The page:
This small area of terraces cut in a series of steps has been used to keep our collection of endemic plants and other species, which need special soil conditions.
Calamintha rouyana, is endemic to the Serra de Tramuntana in Majorca. It can be found between 900m to 1400m above sea level, in crannies and rock fissures in very restricted and specific areas. It belongs to the mint family, the Lamiaceae. It is a endangered plant catalogued as "vulnerable" (VU on the World Conservation Union, UICN, scale).
There are three thymes which grow in the Balearics. They also belong to the Lamiaceae family, and in the same taxonomic section, Serphyllum. All of them are endangered species: two grow in the Serra de Tramuntana in Majorca: one is the endemic Thymus herba-barona subsp. bivalens catalogued as critically endangered (CR on the UICN scale) and it is the subject of a Conservation Plan of the Botanical Garden; the other, Thymus richardii subsp. richardii, catalogued as "vulnerable" (VU on the UICN scale) and has a curious distribution, since it is also found in the Balkans Peninsula. The third thyme, Thymus richardii subsp. ebusitanus, is endemic to the north east of Ibiza and is also endangered and catalogued as "Vulnerable" (VU on the UICN scale).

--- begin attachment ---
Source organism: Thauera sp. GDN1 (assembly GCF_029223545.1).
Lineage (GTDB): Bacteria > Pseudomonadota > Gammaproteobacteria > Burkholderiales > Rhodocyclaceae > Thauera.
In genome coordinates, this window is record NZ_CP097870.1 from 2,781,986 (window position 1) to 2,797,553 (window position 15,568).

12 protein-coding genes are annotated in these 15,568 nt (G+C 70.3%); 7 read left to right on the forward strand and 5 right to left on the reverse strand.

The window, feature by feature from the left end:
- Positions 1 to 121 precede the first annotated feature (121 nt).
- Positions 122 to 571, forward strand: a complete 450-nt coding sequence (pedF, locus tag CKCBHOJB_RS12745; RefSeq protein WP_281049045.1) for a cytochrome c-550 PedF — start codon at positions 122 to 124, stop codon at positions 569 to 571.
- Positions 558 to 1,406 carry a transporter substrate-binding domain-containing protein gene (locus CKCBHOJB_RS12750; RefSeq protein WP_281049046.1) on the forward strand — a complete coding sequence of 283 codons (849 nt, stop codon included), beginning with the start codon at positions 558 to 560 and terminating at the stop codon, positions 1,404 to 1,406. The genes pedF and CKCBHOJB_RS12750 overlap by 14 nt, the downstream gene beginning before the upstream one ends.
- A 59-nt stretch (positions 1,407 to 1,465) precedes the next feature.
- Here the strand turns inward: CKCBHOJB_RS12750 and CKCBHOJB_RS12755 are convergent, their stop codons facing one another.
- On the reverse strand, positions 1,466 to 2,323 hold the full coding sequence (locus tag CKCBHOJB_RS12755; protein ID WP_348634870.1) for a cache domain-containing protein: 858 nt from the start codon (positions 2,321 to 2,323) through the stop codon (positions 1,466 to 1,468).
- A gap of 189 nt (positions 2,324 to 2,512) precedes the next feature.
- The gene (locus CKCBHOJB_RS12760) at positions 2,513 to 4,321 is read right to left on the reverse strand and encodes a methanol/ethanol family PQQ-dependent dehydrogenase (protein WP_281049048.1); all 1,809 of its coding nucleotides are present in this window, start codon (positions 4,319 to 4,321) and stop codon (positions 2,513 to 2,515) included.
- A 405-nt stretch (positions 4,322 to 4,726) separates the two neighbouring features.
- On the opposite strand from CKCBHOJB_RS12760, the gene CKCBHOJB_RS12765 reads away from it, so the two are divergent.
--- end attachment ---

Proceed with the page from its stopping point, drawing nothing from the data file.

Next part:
Some small terraces in this area have original soil from Minorca, which because of its acidic PH allows certain plants from that island requiring special conditions to be grown. The geological history of the Balearic Islands is such that only in the northern part of Minorca do Palaeozoic rocks outcrop, represented by slate substrates, as in Cap Favaritx, and siliceous rocks and substrates in the rest. Thus we find silica loving plants in all of Minorca which can not survive easily on the other islands of the archipelago. Such is the case of Cistus creticus, a type of rock-rose not found in Majorca or Ibiza; of Erica scoparia subsp. scoparia, a broom heather with a more hairy habit that the one found in the Majorcan mountains; and of the lime hating Teline linifolia, a plant belonging to the Fabacea family with attractive yellow flowers similar to the broom.
In Minorca there is another endemic plant, the Daphne rodriguezii. It is a small bush with leathery leaves, cream colour flowers and a scent of reminiscent bleach. The fruit is red and fleshy, probably eaten by birds and lizards. This endemism of Minorca grows cosseted amongst other bushes on the shores on the island and more commonly on acid or basic substrates. It is a micro-aerial endangered species in the "vulnerable" category (VU on the UICN scale), and it is subject to a Recovery Plan in the Project LIFE 2000NAT/E/7355 of Conservation of areas with endangered flora in the Island of Minorca.